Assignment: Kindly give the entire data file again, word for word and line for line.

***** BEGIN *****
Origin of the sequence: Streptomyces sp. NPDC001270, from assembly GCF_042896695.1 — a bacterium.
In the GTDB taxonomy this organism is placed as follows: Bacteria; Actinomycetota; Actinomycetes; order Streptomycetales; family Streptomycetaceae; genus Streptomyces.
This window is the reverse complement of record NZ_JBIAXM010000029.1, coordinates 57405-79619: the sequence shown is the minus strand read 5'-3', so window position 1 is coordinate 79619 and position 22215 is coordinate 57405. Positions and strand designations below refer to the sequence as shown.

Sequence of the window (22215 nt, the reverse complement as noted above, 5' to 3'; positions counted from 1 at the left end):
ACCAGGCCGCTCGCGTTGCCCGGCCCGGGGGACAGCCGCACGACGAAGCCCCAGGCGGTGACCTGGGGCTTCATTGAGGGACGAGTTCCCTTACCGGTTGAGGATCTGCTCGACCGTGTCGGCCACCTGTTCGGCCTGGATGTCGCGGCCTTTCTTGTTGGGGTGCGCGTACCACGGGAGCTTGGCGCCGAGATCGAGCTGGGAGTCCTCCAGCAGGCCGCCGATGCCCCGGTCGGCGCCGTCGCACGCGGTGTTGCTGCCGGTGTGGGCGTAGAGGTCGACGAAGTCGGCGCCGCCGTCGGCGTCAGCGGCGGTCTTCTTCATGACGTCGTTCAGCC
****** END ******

Origin of the sequence: Streptomyces sp. NPDC001270, from assembly GCF_042896695.1 — a bacterium.
In the GTDB taxonomy this organism is placed as follows: Bacteria; Actinomycetota; Actinomycetes; order Streptomycetales; family Streptomycetaceae; genus Streptomyces.
This window is the reverse complement of record NZ_JBIAXM010000029.1, coordinates 57405-79619: the sequence shown is the minus strand read 5'-3', so window position 1 is coordinate 79619 and position 22215 is coordinate 57405. Positions and strand designations below refer to the sequence as shown.

Sequence of the window (22215 nt, the reverse complement as noted above, 5' to 3'; positions counted from 1 at the left end):
ACCAGGCCGCTCGCGTTGCCCGGCCCGGGGGACAGCCGCACGACGAAGCCCCAGGCGGTGACCTGGGGCTTCATTGAGGGACGAGTTCCCTTACCGGTTGAGGATCTGCTCGACCGTGTCGGCCACCTGTTCGGCCTGGATGTCGCGGCCTTTCTTGTTGGGGTGCGCGTACCACGGGAGCTTGGCGCCGAGATCGAGCTGGGAGTCCTCCAGCAGGCCGCCGATGCCCCGGTCGGCGCCGTCGCACGCGGTGTTGCTGCCGGTGTGGGCGTAGAGGTCGACGAAGTCGGCGCCGCCGTCGGCGTCAGCGGCGGTCTTCTTCATGACGTCGTTCAGCC